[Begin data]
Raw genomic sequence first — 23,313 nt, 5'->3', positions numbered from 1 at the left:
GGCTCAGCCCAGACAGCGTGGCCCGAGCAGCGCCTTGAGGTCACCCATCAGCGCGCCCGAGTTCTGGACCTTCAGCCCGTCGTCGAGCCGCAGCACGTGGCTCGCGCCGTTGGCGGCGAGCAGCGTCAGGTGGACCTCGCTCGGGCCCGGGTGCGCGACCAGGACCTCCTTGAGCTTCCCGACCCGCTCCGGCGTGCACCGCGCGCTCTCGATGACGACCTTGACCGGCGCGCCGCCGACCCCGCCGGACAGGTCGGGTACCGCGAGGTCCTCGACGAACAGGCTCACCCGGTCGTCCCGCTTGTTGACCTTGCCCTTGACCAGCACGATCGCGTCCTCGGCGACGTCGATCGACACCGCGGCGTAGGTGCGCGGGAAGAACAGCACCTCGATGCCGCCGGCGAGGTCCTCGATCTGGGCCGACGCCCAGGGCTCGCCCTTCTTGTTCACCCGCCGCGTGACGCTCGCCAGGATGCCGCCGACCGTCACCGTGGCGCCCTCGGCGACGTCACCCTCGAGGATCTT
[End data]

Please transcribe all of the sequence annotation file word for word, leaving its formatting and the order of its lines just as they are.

Raw genomic sequence first — 23,313 nt, 5'->3', positions numbered from 1 at the left:
GGCTCAGCCCAGACAGCGTGGCCCGAGCAGCGCCTTGAGGTCACCCATCAGCGCGCCCGAGTTCTGGACCTTCAGCCCGTCGTCGAGCCGCAGCACGTGGCTCGCGCCGTTGGCGGCGAGCAGCGTCAGGTGGACCTCGCTCGGGCCCGGGTGCGCGACCAGGACCTCCTTGAGCTTCCCGACCCGCTCCGGCGTGCACCGCGCGCTCTCGATGACGACCTTGACCGGCGCGCCGCCGACCCCGCCGGACAGGTCGGGTACCGCGAGGTCCTCGACGAACAGGCTCACCCGGTCGTCCCGCTTGTTGACCTTGCCCTTGACCAGCACGATCGCGTCCTCGGCGACGTCGATCGACACCGCGGCGTAGGTGCGCGGGAAGAACAGCACCTCGATGCCGCCGGCGAGGTCCTCGATCTGGGCCGACGCCCAGGGCTCGCCCTTCTTGTTCACCCGCCGCGTGACGCTCGCCAGGATGCCGCCGACCGTCACCGTGGCGCCCTCGGCGACGTCACCCTCGAGGATCTT